AMSTERDAM - Pensioenfondsen Metallindustrie hired three new managers and a global custodian last month, finishing a revamping of the fund's e12.5 billion ($11.1 billion) in assets.
In the process the fund, which covers workers in the heavy metal industry, reworked its contract with Achmea Group. The Zeist-based insurer had managed all of the fund's assets and served as its custodian, consultant and administrator.
State Street Global Advisors and Merrill Lynch Investment Managers, both of London, were hired to run e1.16 billion and e375 million, respectively, in enhanced indexed equities benchmarked to the FTSE North America index.
The Vanguard Group, London, will manage a e280 million index-plus bond portfolio benchmarked to the Lehman U.S. Government Bond index.
Northern Trust Global Advisors, London, was named global custodian.
Some portfolios remain
PMI kept 12 portfolios totaling e7 billion with F&C Investments, London, which recently absorbed Achmea Global Investors, the asset management arm of Achmea. (F&C was acquired early last year by Eureko BV, Amsterdam, Achmea's parent.) The portfolios were retained under a letter of intent to restructure the PMI-Achmea contract that was signed last summer (Pensions & Investments, Sept. 17). That letter stipulated PMI would not move mandates that were in line with what F&C could offer.
The revamping started May 1, when Roland van den Brink was appointed chief executive officer of the pension fund.
"Achmea had only proposed products to us that they had in their portfolio," Mr. van den Brink said, noting such areas as commodities, venture capital and private equity were never discussed.
Fund officials wound up reducing Achmea's mandate, introducing performance-based fees for all managers, and hiring a new global custodian and investment managers to handle U.S. securities. They also plan to do an asset-liability study later this year and will look into the possibility of investing in areas such as venture capital and private equity.
The decision to keep some portfolios with F&C was done to speed up the process and to avoid new special products with no history, Mr. van den Brink said.
"We decided we didn't want to leave them in one giant step in three months," he said. "We decided to go with 12 mandates and said if they performed well, we would have no reason to change things. But we said if things did not go well, we would take the money away from them."
F&C manages the following equity mandates: e2.07 billion in eurozone investments; e301 million in Europe ex-eurozone; e231 million, Japanese equities; e161 million, Asia Pacific ex-Japan; and e231 million, all world, all-emerging markets portfolio.
F&C's bond mandates are: a e1.04 billion eurozone mandate; e294 million, pan-European ex-eurozone; e521 million, pan-European aggregate credits; and e819 million in U.S. aggregate credits mandate.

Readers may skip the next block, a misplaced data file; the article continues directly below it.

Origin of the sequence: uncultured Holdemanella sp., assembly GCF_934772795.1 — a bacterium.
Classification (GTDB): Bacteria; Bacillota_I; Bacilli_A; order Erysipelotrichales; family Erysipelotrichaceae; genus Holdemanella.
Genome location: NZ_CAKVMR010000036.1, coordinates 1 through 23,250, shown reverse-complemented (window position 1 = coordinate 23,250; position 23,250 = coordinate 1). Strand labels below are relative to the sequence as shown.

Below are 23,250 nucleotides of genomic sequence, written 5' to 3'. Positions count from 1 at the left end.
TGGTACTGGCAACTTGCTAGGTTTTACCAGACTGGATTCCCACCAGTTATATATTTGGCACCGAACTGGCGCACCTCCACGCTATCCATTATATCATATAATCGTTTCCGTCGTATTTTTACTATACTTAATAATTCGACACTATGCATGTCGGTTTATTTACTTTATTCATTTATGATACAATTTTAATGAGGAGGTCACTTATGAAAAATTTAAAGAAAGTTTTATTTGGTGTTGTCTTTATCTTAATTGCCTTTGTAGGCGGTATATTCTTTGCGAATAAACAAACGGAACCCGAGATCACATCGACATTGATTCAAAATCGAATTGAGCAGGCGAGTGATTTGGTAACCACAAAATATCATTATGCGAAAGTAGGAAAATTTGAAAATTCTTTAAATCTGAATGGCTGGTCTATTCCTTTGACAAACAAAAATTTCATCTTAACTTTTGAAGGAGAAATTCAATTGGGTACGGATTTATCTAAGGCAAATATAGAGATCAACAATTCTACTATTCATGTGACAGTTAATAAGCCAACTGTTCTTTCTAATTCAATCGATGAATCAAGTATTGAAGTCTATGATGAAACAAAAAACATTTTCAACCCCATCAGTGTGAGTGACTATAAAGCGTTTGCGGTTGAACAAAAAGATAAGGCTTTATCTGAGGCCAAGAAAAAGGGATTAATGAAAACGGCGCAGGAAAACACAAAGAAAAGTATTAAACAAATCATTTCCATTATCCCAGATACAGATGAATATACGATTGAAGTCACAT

F&C also manages a e294 million convertible securities portfolio; e504 million private loan portfolio; and a e525 million real estate portfolio.
PMI also has about e2 billion, 16% of its assets, in a reinsurance mandate managed by a group of five insurance companies. Achmea was administrator for that portfolio before the restructuring, but it did not manage those assets. Administration of that portfolio is now run by the pension fund. Mr. van den Brink said "there is very little work to do" to administer it.
The fund also has about e2 billion in mortgages and direct real estate investments run by Achmea Group.
Before Achmea's contract was restructured, the money it managed for PMI was invested 40% in equities, 22.5% in bonds (including global credits), 13% in reinsurance, 8.5% in real estate funds, 7.5% in mortgages, 2.5% in real estate properties, 2.5% in private loans, 2% in global convertibles and 1.5% in cash.
Gert van Arkel, a member of Achmea's executive board, said the firm is very happy with the new arrangement, including the performance fee structure. Mr. van den Brink wouldn't disclose what the arrangement is, but said there is a general "20-20" rule, where the money manager gets a fee of 20 basis points and 20% of the outperformance of the portfolio.
"We never like to lose assets under management," Mr. van Arkel said, "but in this deal we kept most of the money." He added Europe is seeing a lot of competition for pension fund assets.
Commenting on PMI's future strategy, Mr. van den Brink said, "Personally, I believe that the return on asset classes will be single digit in the next few years to come."
That prediction has several implications, he said; first, "the simple strategy `more equity equals more return' is over."
Second, "managing (absolute) risk will become far more important," he said. "This can be done by using various non-traditional investments such as alternative investments, commodities, high yield, inflation-linked contracts and so forth," he added. "By diversifying, one can lower the absolute risk of the fund, and this risk reduction can be used for more non-traditional, but interesting, investments."
Third, "The timing of when to implement a strategy, which is very difficult, will become more important," he said.
He added the fund's impending asset-liability study will take all these effects into account.